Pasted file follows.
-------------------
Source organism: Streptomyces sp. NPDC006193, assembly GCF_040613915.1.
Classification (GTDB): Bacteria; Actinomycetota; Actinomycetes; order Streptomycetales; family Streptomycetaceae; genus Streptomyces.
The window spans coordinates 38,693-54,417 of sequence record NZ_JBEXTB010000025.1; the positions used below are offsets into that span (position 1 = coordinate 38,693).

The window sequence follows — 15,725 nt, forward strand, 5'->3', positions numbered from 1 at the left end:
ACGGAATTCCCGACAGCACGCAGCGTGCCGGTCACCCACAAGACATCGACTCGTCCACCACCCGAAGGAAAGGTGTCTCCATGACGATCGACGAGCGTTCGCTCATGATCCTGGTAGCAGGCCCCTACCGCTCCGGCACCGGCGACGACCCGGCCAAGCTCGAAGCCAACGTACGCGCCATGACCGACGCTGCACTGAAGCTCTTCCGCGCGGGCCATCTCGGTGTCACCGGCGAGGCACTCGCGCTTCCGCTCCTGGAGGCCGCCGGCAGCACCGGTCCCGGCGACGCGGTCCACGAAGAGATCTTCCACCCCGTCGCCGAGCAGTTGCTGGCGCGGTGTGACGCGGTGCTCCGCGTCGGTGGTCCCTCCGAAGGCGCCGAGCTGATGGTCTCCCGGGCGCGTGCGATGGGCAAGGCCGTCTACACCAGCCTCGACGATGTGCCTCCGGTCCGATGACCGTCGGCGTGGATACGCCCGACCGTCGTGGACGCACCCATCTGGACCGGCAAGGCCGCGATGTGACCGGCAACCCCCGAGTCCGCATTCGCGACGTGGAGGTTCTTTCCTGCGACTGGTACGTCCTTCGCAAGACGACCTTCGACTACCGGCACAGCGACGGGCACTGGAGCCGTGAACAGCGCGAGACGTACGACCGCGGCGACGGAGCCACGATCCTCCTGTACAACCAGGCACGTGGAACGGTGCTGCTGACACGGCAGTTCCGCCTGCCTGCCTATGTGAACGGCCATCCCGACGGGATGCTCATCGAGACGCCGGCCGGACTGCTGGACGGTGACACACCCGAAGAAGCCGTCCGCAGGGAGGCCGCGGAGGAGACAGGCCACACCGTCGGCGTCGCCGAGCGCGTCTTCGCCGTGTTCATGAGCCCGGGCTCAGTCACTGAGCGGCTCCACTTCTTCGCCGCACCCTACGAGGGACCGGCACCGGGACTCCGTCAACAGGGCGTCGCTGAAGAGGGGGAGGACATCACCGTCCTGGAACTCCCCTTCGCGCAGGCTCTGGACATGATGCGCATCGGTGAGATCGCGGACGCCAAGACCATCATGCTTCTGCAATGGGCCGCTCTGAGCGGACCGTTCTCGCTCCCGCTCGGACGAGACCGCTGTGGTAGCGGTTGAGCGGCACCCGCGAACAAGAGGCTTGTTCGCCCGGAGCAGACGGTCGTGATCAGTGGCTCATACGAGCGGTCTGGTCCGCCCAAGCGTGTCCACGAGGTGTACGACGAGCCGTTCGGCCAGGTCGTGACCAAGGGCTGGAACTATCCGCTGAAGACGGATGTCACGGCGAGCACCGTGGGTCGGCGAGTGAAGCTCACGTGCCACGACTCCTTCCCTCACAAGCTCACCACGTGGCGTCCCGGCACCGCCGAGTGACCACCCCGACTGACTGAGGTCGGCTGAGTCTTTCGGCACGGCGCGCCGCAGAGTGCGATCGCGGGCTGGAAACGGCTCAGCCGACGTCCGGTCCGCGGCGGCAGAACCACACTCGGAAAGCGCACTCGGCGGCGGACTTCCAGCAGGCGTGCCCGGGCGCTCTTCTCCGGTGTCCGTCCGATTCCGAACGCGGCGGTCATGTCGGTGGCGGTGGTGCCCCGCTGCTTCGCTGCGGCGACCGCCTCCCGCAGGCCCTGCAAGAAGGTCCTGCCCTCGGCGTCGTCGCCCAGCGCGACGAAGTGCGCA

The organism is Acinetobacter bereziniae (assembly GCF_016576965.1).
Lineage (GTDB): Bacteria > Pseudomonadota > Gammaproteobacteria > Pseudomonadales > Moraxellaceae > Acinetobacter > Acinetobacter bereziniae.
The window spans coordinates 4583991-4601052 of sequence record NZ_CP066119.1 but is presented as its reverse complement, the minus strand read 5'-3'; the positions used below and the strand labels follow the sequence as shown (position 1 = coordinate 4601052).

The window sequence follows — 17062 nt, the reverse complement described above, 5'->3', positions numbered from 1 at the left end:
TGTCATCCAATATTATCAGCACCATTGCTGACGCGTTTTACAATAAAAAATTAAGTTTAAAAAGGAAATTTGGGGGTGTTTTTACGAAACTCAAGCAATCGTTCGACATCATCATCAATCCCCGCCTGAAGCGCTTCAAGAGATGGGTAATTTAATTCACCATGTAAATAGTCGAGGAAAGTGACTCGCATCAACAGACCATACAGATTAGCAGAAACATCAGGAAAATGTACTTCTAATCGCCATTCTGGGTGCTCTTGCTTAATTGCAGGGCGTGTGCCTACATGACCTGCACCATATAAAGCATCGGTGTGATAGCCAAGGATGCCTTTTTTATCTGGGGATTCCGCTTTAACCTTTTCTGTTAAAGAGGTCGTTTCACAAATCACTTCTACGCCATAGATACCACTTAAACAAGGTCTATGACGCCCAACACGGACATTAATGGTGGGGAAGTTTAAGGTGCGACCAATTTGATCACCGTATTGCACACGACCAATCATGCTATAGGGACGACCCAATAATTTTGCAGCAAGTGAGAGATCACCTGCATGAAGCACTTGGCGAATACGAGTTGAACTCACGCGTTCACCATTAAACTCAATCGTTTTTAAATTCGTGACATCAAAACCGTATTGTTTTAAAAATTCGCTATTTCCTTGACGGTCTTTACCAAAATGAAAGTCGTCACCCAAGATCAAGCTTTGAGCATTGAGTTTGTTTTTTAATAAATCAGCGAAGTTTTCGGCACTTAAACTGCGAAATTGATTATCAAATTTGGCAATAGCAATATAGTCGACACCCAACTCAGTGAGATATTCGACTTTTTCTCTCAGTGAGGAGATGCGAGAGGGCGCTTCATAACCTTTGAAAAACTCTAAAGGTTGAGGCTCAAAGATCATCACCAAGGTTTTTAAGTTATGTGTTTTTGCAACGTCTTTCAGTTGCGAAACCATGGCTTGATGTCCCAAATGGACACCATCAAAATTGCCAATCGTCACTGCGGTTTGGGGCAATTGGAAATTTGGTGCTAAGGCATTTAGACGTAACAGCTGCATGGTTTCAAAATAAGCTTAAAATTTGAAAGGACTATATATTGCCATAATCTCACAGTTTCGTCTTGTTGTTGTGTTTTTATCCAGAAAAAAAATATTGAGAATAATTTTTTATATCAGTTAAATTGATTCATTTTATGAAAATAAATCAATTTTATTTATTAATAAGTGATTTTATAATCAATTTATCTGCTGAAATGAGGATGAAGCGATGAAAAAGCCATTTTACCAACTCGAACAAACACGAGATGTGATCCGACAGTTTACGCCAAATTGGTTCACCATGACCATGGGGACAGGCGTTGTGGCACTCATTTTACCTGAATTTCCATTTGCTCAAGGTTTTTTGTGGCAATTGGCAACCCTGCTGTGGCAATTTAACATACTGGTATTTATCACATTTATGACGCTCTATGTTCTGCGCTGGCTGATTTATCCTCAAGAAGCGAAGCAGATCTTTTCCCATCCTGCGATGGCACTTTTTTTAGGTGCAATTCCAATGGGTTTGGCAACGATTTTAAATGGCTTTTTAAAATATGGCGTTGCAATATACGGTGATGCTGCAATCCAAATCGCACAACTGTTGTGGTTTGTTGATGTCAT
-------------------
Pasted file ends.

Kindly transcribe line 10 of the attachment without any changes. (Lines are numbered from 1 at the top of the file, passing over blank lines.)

TGTCATCCAATATTATCAGCACCATTGCTGACGCGTTTTACAATAAAAAATTAAGTTTAAAAAGGAAATTTGGGGGTGTTTTTACGAAACTCAAGCAATCGTTCGACATCATCATCAATCCCCGCCTGAAGCGCTTCAAGAGATGGGTAATTTAATTCACCATGTAAATAGTCGAGGAAAGTGACTCGCATCAACAGACCATACAGATTAGCAGAAACATCAGGAAAATGTACTTCTAATCGCCATTCTGGGTGCTCTTGCTTAATTGCAGGGCGTGTGCCTACATGACCTGCACCATATAAAGCATCGGTGTGATAGCCAAGGATGCCTTTTTTATCTGGGGATTCCGCTTTAACCTTTTCTGTTAAAGAGGTCGTTTCACAAATCACTTCTACGCCATAGATACCACTTAAACAAGGTCTATGACGCCCAACACGGACATTAATGGTGGGGAAGTTTAAGGTGCGACCAATTTGATCACCGTATTGCACACGACCAATCATGCTATAGGGACGACCCAATAATTTTGCAGCAAGTGAGAGATCACCTGCATGAAGCACTTGGCGAATACGAGTTGAACTCACGCGTTCACCATTAAACTCAATCGTTTTTAAATTCGTGACATCAAAACCGTATTGTTTTAAAAATTCGCTATTTCCTTGACGGTCTTTACCAAAATGAAAGTCGTCACCCAAGATCAAGCTTTGAGCATTGAGTTTGTTTTTTAATAAATCAGCGAAGTTTTCGGCACTTAAACTGCGAAATTGATTATCAAATTTGGCAATAGCAATATAGTCGACACCCAACTCAGTGAGATATTCGACTTTTTCTCTCAGTGAGGAGATGCGAGAGGGCGCTTCATAACCTTTGAAAAACTCTAAAGGTTGAGGCTCAAAGATCATCACCAAGGTTTTTAAGTTATGTGTTTTTGCAACGTCTTTCAGTTGCGAAACCATGGCTTGATGTCCCAAATGGACACCATCAAAATTGCCAATCGTCACTGCGGTTTGGGGCAATTGGAAATTTGGTGCTAAGGCATTTAGACGTAACAGCTGCATGGTTTCAAAATAAGCTTAAAATTTGAAAGGACTATATATTGCCATAATCTCACAGTTTCGTCTTGTTGTTGTGTTTTTATCCAGAAAAAAAATATTGAGAATAATTTTTTATATCAGTTAAATTGATTCATTTTATGAAAATAAATCAATTTTATTTATTAATAAGTGATTTTATAATCAATTTATCTGCTGAAATGAGGATGAAGCGATGAAAAAGCCATTTTACCAACTCGAACAAACACGAGATGTGATCCGACAGTTTACGCCAAATTGGTTCACCATGACCATGGGGACAGGCGTTGTGGCACTCATTTTACCTGAATTTCCATTTGCTCAAGGTTTTTTGTGGCAATTGGCAACCCTGCTGTGGCAATTTAACATACTGGTATTTATCACATTTATGACGCTCTATGTTCTGCGCTGGCTGATTTATCCTCAAGAAGCGAAGCAGATCTTTTCCCATCCTGCGATGGCACTTTTTTTAGGTGCAATTCCAATGGGTTTGGCAACGATTTTAAATGGCTTTTTAAAATATGGCGTTGCAATATACGGTGATGCTGCAATCCAAATCGCACAACTGTTGTGGTTTGTTGATGTCAT